HARDY PERENNIALS: PACHYSANDRA

P. terminalis is inserted because it is the kind of plant many gardeners need — of something to grow near or beneath trees. It is of evergreen sub-shrubby growth, giving permanent and trouble free ground cover and able to compete with the roots of trees and shrubs once established. It is especially useful as a ground cover between shrubs and has a slow, sure spread. The type is green leaved but P. terminalis variegata is brighter. Both have flowers of rather non-descript appearance, which neither add nor detract. Both can be divided safely in spring, since their spread is a case of rooting as they go. Though this is undoubtedly one of the best evergreen ground coverers, able to fill spaces in many an otherwise inhospitably shady place, it is rather slow to become established. In the first year plants take hold, but show little spread. If planted 12 inches apart, they should meet to become a complete carpet, touching each other in 2-3 years and if after that one wishes to extend the area, rooted pieces can be taken out without being missed.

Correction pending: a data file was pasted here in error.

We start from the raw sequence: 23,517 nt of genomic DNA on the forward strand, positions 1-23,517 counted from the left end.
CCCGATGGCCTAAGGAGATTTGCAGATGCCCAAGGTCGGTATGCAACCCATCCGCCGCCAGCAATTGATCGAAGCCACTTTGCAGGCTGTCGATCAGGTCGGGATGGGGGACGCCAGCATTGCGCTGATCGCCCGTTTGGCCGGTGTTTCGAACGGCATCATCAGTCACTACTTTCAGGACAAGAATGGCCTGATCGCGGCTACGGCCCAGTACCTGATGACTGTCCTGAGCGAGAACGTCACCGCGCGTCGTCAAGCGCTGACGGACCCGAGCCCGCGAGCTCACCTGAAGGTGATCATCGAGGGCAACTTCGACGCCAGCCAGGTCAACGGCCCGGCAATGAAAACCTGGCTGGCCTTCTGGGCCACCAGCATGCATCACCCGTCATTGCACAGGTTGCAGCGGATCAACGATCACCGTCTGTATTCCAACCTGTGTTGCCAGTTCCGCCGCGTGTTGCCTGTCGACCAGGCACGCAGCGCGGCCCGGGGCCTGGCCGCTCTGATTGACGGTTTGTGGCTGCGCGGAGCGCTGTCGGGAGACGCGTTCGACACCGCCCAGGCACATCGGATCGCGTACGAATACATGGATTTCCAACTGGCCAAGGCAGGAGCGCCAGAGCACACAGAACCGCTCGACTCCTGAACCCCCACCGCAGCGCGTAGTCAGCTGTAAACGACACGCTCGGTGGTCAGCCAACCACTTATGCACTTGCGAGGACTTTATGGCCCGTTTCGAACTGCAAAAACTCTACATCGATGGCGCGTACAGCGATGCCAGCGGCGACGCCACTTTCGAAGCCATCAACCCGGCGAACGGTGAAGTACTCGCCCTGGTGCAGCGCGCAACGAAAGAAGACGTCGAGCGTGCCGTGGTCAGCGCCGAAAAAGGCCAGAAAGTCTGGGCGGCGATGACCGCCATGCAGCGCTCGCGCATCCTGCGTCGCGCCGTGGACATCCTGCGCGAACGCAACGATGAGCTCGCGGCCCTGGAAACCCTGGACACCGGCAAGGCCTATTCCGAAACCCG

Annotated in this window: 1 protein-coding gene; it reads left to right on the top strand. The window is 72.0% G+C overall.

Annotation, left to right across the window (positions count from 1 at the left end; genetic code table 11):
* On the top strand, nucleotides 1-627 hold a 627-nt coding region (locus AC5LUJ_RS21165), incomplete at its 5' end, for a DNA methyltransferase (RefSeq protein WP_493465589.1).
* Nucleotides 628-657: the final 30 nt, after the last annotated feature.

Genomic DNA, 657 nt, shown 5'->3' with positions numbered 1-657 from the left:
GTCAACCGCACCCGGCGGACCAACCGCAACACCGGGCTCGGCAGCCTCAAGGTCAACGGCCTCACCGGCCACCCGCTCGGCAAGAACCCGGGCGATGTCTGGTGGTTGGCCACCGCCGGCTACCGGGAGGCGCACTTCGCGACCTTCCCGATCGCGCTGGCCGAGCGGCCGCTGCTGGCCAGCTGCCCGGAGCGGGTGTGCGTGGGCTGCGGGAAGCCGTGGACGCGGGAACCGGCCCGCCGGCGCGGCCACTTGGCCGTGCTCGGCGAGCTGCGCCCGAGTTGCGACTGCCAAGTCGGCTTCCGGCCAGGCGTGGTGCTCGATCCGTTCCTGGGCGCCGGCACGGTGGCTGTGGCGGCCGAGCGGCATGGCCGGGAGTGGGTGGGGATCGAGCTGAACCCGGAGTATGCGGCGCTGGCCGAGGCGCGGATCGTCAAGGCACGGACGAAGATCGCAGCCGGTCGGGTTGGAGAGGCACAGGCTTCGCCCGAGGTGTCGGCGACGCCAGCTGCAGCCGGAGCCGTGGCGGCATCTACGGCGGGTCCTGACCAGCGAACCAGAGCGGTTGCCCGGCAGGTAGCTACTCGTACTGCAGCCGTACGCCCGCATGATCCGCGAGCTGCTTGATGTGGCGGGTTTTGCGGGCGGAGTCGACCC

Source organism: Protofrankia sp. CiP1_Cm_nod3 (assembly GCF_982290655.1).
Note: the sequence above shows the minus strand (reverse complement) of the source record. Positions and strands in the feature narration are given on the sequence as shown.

PACHYSANDRA terminalis

PACHYSANDRA terminalis

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